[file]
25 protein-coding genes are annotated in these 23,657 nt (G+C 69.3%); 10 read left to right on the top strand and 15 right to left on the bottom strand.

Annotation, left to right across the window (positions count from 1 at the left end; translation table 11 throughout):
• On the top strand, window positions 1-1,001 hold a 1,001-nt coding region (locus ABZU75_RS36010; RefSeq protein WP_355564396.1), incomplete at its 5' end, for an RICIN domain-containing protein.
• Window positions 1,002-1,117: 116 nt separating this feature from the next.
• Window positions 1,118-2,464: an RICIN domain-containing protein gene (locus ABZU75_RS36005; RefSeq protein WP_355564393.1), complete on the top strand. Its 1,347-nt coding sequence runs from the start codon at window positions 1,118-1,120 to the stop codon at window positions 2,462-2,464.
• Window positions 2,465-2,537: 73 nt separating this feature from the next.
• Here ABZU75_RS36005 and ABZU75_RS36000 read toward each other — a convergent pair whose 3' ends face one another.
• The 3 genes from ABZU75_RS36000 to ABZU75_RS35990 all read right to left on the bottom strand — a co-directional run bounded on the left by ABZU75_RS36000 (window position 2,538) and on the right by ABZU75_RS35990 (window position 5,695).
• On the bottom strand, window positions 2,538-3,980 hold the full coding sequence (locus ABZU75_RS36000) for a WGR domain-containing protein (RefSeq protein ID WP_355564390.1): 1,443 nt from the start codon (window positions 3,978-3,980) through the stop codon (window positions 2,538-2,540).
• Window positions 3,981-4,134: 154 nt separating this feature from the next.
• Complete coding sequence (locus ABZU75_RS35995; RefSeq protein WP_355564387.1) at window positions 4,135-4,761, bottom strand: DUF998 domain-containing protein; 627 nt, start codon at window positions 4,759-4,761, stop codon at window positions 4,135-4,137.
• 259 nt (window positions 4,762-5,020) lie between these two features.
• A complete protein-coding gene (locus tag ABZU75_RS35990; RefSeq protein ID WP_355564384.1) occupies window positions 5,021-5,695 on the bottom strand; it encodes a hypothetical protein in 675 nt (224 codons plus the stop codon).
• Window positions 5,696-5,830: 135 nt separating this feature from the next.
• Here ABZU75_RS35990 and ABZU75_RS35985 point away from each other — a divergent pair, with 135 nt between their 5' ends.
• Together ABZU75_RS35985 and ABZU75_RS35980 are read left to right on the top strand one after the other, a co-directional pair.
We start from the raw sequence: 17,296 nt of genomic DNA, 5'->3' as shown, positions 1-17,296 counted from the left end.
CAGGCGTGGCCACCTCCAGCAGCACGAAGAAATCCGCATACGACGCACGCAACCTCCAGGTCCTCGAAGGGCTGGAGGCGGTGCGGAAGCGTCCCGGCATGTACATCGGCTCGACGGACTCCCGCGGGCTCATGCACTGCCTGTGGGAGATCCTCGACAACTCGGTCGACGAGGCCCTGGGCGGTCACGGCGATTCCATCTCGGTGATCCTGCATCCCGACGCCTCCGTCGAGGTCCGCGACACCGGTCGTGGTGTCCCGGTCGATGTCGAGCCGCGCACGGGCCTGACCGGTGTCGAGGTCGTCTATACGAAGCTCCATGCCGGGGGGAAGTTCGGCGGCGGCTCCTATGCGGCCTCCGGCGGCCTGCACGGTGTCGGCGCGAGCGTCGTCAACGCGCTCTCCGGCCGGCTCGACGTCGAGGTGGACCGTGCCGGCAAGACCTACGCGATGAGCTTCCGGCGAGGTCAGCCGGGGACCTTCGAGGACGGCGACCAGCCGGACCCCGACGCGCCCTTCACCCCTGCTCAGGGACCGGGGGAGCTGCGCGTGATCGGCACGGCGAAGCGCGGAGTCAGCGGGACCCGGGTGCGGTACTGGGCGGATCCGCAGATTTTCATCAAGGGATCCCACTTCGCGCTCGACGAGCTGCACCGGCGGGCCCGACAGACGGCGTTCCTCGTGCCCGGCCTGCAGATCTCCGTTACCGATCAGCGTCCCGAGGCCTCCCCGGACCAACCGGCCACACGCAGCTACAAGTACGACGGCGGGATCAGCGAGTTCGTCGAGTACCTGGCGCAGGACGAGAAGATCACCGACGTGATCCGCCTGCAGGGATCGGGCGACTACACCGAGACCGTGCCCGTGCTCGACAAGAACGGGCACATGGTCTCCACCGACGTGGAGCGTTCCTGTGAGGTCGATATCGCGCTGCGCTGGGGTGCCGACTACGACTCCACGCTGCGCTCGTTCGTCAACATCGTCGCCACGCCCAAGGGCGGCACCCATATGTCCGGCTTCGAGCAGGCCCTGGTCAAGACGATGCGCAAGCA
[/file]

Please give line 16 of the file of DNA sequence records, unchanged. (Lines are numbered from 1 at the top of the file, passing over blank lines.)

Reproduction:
• Together ABZU75_RS35985 and ABZU75_RS35980 are read left to right on the top strand one after the other, a co-directional pair.